On the job

We sailed off the hook from Dutch Harbor pretty hungry to devour the Western Narragansett one anchor-full at a time. It’s always so satisfying sailing off the anchor. It’s so quiet and gentle and it’s true that doing so gets me (James) absolutely starving for adventure! We weighed anchor early in the fog and reached all the way to Wickford, Rhode Island, with the freshening breeze. We put the hook down in the first gap we could find in the city mooring field. We dressed the boat ship-shape like we always do and set about figuring out how to navigate our way to the Wickford Marine Consignment store. (By far the only reason for a sailor to go to a bum-fuck town like Wickford.) Not 15 minutes after finishing the engine, we heard the familiar cop-horn sound of the local aquatic chesty authority figure, der Harbormaster. This fucking guy! I (Dena) had been doing some research into the anchoring rules of Wickford. We skipped it when we came through the area before, and I couldn’t remember why (other than it being a super-short sailing day from Dutch Harbor). Turns out, the mooring field we anchored in wasn’t supposed to be a mooring field. The Army Corp of Engineers (ACE) had notified the town in the 1990s…seriously…that they were in violation by filling what should be a turning basin into a mooring field. Of course, ACE has no ability to fine or tax or otherwise punish, so their only recourse is to refuse to dredge the area again until it’s clear. And shoaling isn’t a huge problem there. The town placidly claimed that they would not put new mooring balls in, but that they wouldn’t kick any out if properly permitted. Well, that meant to me that there should be gaps[…]

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Into the Narragansett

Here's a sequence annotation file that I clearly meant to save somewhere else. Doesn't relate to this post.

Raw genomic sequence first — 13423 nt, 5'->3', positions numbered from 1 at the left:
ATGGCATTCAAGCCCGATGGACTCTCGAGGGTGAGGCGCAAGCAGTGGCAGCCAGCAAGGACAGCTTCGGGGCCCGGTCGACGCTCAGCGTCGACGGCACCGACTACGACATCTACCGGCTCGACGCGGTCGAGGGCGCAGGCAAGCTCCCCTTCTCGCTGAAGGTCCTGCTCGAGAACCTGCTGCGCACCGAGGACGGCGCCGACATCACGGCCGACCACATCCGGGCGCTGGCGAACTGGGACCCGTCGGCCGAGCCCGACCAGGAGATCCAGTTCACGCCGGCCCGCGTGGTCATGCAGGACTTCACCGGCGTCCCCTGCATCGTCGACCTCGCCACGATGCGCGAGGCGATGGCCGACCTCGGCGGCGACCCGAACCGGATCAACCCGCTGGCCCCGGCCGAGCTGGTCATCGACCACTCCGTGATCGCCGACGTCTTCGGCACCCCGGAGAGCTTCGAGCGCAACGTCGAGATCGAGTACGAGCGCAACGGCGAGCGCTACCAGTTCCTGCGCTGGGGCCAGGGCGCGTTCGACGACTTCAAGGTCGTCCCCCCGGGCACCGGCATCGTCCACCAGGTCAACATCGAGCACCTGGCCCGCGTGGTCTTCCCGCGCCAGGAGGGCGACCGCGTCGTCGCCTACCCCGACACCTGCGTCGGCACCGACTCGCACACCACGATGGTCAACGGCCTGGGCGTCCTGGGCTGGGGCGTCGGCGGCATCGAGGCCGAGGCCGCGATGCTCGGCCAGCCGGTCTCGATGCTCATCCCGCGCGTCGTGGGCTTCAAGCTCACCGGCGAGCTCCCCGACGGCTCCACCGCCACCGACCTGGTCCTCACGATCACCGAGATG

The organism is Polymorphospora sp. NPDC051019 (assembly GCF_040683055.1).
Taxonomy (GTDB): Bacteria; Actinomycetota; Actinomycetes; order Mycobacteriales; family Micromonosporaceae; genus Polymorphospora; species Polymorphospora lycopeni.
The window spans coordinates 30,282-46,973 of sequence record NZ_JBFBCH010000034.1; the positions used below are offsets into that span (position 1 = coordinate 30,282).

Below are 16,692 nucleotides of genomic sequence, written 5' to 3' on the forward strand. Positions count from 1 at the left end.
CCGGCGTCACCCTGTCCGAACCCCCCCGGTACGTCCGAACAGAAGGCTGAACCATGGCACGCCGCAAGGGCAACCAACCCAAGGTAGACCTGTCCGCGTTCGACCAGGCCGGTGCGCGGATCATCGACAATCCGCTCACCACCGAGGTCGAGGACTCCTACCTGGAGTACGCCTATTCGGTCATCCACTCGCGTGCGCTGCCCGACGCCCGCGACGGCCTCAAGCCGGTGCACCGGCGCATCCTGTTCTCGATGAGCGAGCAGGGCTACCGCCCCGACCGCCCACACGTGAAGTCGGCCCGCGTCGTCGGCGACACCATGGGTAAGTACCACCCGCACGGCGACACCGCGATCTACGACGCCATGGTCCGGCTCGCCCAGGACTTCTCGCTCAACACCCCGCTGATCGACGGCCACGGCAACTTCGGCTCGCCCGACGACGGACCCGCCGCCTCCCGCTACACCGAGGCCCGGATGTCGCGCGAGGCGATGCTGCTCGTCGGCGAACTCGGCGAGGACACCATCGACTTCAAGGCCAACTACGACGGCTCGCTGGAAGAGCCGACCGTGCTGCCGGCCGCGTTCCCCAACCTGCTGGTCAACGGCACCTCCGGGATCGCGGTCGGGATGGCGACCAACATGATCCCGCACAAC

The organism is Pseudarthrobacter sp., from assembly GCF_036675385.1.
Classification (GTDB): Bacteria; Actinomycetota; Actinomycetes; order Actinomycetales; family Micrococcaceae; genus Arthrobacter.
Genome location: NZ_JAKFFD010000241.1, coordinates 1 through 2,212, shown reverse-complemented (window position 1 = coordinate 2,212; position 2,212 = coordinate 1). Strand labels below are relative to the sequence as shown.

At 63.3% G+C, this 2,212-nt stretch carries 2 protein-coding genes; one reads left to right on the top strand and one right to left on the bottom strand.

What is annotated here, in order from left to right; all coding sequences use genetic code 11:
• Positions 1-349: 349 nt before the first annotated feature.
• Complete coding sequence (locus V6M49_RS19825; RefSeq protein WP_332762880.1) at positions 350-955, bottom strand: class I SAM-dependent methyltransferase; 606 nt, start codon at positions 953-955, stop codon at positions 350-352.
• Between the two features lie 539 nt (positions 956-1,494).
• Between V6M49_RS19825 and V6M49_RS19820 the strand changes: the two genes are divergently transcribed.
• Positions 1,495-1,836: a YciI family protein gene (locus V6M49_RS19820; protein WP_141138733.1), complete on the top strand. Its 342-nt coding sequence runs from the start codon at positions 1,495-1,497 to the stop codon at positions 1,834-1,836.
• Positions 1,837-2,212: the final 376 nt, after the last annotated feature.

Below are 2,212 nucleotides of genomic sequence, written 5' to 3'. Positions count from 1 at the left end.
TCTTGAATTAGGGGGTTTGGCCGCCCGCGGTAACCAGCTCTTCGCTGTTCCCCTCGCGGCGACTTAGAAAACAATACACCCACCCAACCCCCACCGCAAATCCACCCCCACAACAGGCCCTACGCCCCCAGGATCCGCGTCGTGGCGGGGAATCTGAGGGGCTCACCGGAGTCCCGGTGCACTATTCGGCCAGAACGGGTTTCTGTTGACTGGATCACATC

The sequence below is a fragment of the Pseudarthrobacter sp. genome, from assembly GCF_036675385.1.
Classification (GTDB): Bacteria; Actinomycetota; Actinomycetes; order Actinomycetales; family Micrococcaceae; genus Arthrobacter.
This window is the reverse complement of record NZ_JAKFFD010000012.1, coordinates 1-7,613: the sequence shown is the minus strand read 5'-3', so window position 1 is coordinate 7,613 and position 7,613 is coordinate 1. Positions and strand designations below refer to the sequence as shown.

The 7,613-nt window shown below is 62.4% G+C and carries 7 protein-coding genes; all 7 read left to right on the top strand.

…The fog  went away but, like a promise kept, it ultimately becomes a part of the background of life. That morning we rose salty (still, again) from our beds and made coffee. The pot was not yet empty when restlessness overtook us and we weighed anchor. Like all bays and estuaries of the world the Narragansett breathes with the moon in cycles driven by billions of years. When the moon is full, it brings the tide in with it at night meaning the mighty ebb rages as the moon sets in the morning. It also means that there is one time of the month that it’s just no good to take off in the morning if headed into any given body of water. But the fog had lifted and there was a promise of a freshening breeze to drive us into the Narragansett Bay to one of our favorite places on the Eastern Seaboard, Dutch Harbor. That promised breeze didn’t get to us until we got right up into the Dutch Harbor anchorage so we just motored up the bay from Point Judith. We genuinely hate motoring, we really do, especially when we can’t even raise the main lest it slat-n-flap and try to tear itself to pieces. And, check this out, when the wind is slightly off the port quarter the diesel fumes flow into the cockpit and down into the cabin, meaning, there’s no good place to hang out away from the fumes. Against the current, without any wind-assist, we ranged from 1.7 to 2.5 knots for the first hour or so, breathing death and riding the awkward three-legged-pony motion on the significant swell. But, we were going to Dutch Harbor! Swimming has been one of our major pleasures, and the main way we’re keeping clean. From the[…]

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